84% of care home beds in England owned by private firms

Denis Campbell Health policy editor
Photograph: Gary John Norman/Getty Images/Cultura RF

More than eight out of 10 care home beds are provided by profit-driven companies, including more than 50,000 by large operators owned by private equity firms, research reveals.

Private companies now own and run 84% of beds in care homes in England used by older people, as local councils have almost totally withdrawn from a key area of social care they used to dominate.

The disclosure of the private sector’s huge market share has raised concerns because some of the biggest operators have large debts, are alleged to use tax avoidance schemes and drive down staff pay. The Care Quality Commission (CQC) watchdog has said inadequate staffing levels at care homes can lead to elderly residents receiving poor-quality care.

Related: Four Seasons care home operator collapses into administration

For-profit companies own 381,524 (83.6%) of England’s 456,545 care home beds, research by the IPPR thinktank has found, based on analysis of data from the CQC and Companies House, an increase on the 82% in 2015.

“The state has abdicated its responsibility for providing care over recent decades. The private sector may have filled this gap but it consistently puts profits before people,” said Harry Quilter-Pinner, a senior research fellow at the IPPR and co-author of the report.

Five large firms between them have 53,715 beds, almost 15% of the total, the thinktank found. HC-One Limited had 16,266 beds, Four Seasons had 11,856, Barchester Healthcare had 10,559, Sunrise Senior had 7,572 and Care UK had 7,462. All are owned by private equity firms apart from Barchester Healthcare, a public company which has its ultimate shareholder register in Jersey.

“The fact that private equity-backed firms have taken over a significant share of the UK’s care provision, fuelled by debt and driven by the prospect of rising property prices and ever-lower care costs, puts our vital social care system at ever-increasing risk,” said Grace Blakeley, co-author of the report and IPPR research fellow.

In contrast, 13% of beds are provided by the voluntary sector and 3% by local councils, which for decades were the main provider of residential care for vulnerable older people.

“It’s shocking that so much of our social care is provided by large private providers who put profits before people and where too often the quality of care provided just isn’t good enough,” said Barbara Keeley, the shadow cabinet minister for mental health and social care.

“Social care is in urgent need of reform and yet the Tory government has abandoned responsibility for the care needs of older people and working-age people and they have no credible plan to fix this crisis.”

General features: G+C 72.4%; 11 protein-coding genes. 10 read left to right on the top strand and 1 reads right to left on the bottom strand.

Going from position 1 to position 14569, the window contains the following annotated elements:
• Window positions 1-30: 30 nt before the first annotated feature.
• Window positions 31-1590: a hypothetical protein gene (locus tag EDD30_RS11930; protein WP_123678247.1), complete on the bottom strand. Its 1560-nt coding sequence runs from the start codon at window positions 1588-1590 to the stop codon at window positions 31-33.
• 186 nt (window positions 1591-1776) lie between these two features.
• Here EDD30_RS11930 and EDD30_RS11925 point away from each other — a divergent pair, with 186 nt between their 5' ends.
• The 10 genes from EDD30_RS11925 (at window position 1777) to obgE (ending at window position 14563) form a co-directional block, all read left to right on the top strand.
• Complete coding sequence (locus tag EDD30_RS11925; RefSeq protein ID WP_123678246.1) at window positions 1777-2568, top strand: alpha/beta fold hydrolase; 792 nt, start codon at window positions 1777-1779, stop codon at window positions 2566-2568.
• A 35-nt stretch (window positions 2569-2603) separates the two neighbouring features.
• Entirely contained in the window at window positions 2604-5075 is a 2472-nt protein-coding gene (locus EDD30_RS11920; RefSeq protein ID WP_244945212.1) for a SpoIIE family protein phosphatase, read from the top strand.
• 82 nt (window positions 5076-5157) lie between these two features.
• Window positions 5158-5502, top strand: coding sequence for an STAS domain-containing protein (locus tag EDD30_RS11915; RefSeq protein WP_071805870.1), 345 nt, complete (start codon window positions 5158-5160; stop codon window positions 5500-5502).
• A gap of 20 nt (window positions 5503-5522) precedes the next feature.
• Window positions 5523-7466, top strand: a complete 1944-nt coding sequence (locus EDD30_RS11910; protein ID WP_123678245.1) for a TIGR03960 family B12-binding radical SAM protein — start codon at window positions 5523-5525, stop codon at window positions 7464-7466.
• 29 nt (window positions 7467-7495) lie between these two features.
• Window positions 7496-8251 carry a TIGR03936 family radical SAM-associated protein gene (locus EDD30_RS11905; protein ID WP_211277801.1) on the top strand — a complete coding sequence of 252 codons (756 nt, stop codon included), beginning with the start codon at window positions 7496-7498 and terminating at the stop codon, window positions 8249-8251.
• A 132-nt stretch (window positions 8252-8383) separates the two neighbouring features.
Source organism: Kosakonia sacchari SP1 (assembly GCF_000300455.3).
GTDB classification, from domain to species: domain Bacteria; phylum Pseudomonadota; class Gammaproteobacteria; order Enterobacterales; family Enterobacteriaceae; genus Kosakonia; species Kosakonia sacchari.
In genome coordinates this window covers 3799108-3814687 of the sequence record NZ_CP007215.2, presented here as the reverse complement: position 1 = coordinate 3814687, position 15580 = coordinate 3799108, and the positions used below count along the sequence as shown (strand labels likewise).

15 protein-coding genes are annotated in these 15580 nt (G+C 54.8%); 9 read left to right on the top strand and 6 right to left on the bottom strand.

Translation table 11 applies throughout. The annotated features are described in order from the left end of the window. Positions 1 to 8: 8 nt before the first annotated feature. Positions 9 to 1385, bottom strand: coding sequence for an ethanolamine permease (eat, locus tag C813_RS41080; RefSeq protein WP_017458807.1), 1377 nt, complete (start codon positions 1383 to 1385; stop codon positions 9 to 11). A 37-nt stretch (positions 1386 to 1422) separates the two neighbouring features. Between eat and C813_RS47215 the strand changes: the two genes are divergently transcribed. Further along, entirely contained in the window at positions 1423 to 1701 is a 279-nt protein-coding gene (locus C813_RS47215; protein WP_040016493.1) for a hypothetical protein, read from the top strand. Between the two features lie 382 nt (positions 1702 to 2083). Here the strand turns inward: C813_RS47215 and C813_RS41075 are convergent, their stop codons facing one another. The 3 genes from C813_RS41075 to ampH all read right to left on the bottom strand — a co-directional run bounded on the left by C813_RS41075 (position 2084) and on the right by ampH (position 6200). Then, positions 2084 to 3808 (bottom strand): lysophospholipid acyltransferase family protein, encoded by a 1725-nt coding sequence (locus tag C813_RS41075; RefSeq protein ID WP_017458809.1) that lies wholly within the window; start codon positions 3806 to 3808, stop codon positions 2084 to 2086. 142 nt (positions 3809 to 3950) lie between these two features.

Ninety-one percent of councils have increased their use of private-sector care home beds since 2015 as alternatives have shrunk, the research shows. The IPPR analysed trends in bed use by 147 of England’s 151 councils. Overall, 133 of the 147 authorities had done that; just 14 had reduced their reliance on privately provided places.

Kensington and Chelsea council in London saw the biggest increase in private use in that time, rising by 50.9%. The next largest increases were seen in Westminster (42.7%), Bracknell Forest in Berkshire (32.6%) and Tower Hamlets in east London (25.5%).

Private firms have increased their domination of care home places over the past few years while the government has repeatedly cut core funding to councils for social care. While Whitehall spending has grown in recent years, the £21.3bn it gave to councils last year was £700m less than the £22bn it put into social care in 2010-11.

Boris Johnson has pledged to end what many critics claim is the “scandal” of social care. Fewer older people receive help with basic tasks such as washing and dressing than in 2010 as a result of government cuts.

The IPPR urged ministers to re-establish the state as a major provider of care homes by spending £7.5bn in order to provide up to 75,000 extra beds by 2030, with care provided by councils or other not-for-profit organisations, to help cope with the sharp rise in the number of over-75s and over-85s expected in the next decade.

A spokesperson for the Department of Health and Social Care said: “We expect everyone to be able to access high-quality, safe and compassionate care. Already 84% of providers are rated good or outstanding by the Care Quality Commission.

“People who receive care and their families should be able to have confidence that their care provider has a sustainable future.

“We have given local authorities an additional £1.5bn for social care next year, on top of their existing grants, to continue to stabilise the sector. The prime minister has said that the government will set out plans to fix the social care system in due course.”